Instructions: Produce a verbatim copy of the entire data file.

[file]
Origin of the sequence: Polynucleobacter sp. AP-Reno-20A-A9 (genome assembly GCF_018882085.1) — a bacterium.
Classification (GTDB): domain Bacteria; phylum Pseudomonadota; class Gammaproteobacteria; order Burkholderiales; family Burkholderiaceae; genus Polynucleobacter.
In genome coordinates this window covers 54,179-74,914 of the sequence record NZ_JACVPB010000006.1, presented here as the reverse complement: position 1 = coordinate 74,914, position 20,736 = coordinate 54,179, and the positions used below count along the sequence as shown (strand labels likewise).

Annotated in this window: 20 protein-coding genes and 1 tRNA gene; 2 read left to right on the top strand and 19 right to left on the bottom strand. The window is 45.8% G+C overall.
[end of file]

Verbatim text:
Origin of the sequence: Polynucleobacter sp. AP-Reno-20A-A9 (genome assembly GCF_018882085.1) — a bacterium.
Classification (GTDB): domain Bacteria; phylum Pseudomonadota; class Gammaproteobacteria; order Burkholderiales; family Burkholderiaceae; genus Polynucleobacter.
In genome coordinates this window covers 54,179-74,914 of the sequence record NZ_JACVPB010000006.1, presented here as the reverse complement: position 1 = coordinate 74,914, position 20,736 = coordinate 54,179, and the positions used below count along the sequence as shown (strand labels likewise).

Annotated in this window: 20 protein-coding genes and 1 tRNA gene; 2 read left to right on the top strand and 19 right to left on the bottom strand. The window is 45.8% G+C overall.